My Twisted Writer Brain…

Stupid Mistakes Make For Good Life Lessons

There’s a saying about learning from your lessons or you’ll be doomed to repeat them. This is true. It’s about paying attention and making wise choices.

A couple of days ago I shared a tongue-in-cheek story about a speeding ticket that I recieved while driving through Nevada. Read it HERE.

The thing is, I know better.

It’s amazing how some lessons stick with you throughout life.

Here is the Driving Lesson About Passing

I got my driver’s license at eighteen.

I’m a good, dare I say, excellent, driver.

Somewhere along the road of life, I learned three questions you should always ask yourself prior to passing other vehicles. They’ve always stayed with me and I taught them to my son.

When I do see reckless driving and idiot passing practices like tailgating, passing on double solid lines, or weaving in and out, I let off the gas, drop back, and allow those drivers to have the road.

I don’t want to be anywhere near them.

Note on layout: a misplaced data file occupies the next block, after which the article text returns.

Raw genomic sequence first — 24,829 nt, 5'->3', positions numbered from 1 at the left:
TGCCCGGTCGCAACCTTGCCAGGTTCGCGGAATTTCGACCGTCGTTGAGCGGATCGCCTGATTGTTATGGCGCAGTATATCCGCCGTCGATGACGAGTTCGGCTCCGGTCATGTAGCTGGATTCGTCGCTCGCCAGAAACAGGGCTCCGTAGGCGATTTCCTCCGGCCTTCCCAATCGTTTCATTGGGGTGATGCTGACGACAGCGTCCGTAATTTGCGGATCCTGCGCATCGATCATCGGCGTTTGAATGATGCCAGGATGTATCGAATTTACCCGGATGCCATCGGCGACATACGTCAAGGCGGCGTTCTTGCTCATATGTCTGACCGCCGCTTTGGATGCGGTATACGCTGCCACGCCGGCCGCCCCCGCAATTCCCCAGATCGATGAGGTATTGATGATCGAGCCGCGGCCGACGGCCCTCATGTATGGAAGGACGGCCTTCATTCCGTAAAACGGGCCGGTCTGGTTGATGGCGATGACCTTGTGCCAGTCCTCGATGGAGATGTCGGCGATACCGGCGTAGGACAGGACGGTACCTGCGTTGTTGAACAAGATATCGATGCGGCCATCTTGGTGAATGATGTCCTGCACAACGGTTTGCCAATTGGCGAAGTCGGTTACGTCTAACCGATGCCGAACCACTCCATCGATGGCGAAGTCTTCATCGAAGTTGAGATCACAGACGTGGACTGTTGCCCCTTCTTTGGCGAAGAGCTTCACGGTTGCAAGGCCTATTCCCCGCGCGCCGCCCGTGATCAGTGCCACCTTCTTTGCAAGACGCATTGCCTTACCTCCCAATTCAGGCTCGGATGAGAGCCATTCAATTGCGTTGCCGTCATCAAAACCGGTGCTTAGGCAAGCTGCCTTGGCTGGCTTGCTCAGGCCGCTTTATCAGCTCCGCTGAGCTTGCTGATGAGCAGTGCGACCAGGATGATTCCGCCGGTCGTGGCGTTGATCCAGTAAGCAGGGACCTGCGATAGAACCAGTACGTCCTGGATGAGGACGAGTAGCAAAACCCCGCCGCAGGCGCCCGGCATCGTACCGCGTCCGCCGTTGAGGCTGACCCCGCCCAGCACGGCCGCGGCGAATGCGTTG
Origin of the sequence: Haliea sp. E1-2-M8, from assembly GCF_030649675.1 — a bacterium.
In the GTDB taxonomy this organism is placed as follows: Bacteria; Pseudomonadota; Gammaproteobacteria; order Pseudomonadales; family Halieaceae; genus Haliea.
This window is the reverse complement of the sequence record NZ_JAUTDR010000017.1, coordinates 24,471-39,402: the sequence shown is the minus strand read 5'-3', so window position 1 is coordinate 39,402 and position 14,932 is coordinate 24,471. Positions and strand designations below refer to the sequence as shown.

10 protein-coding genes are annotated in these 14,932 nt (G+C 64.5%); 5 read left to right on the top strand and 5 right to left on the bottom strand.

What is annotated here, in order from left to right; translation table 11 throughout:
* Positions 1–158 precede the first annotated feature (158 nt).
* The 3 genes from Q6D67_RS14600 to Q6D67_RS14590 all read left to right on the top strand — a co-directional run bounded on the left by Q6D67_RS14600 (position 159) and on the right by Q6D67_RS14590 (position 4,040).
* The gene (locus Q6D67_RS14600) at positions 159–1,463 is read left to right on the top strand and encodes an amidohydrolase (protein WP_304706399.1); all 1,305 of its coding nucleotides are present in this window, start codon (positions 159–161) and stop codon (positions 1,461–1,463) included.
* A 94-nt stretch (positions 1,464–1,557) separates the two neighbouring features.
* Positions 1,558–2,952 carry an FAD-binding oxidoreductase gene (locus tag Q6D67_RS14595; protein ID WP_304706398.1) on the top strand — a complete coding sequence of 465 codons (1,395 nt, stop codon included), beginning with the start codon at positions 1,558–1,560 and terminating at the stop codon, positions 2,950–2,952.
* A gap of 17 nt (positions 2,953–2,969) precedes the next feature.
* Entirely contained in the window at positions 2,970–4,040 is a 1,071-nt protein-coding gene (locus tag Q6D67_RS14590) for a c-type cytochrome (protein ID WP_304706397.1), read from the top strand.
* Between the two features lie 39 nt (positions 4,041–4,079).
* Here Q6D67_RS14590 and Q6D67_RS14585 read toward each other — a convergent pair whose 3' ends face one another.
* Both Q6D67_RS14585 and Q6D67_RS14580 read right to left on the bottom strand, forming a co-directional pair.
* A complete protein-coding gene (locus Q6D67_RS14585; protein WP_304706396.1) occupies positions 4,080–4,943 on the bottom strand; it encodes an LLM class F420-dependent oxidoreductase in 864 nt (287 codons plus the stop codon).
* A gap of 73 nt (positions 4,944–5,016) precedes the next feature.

Three Questions a Driver Should Ask Before Passing Another Vehicle


Is it safe to pass?

This sounds like common sense but needs to be taken into consideration.

We’ve all seen people pass when it isn’t safe. Perhaps the road is too narrow or the oncoming traffic is too close.

Whatever it is, the first question is about being safe.


Is it legal to pass?

What are the road lines telling you? If the line is solid then there’s no passing.

Are you on a curve? Perhaps a dippy road (there’s one in California that’s like roller coaster and you can not see vehicles in the dips ahead)?

If the lines or signs say don’t pass… don’t pass.


Is it Necessary to pass?

This is one of those questions that comes down to choice.

I once saw a guy pass a vehicle and then turn off the highway about a mile up the road. Like seriously? Why bother passing?

If you’re almost to your destination, the person ahead of you is doing the speed-limit, or you’re in no hurry then ask if passing is really necessary.

Yes, I Asked These Questions in My Recent Faux Pas

That lesson of the three questions for passing has always stuck in my head. It’s never failed me. This last week, I made a conscious choice to ignore one of the answers and that was the “legal” factor.

Simple fact, I was speeding.

All turned out and all is well, but some readers have pointed out that I was lucky and the speed could have caused an accident or injury.

This is a reminder of the lesson. It was costly–but only monetarily.

I won’t ignore the message and will pass my knowledge along.

If you have a younger or new driver in your life, share this post with them and have the discussion of the three questions above.

It could be a life saver.


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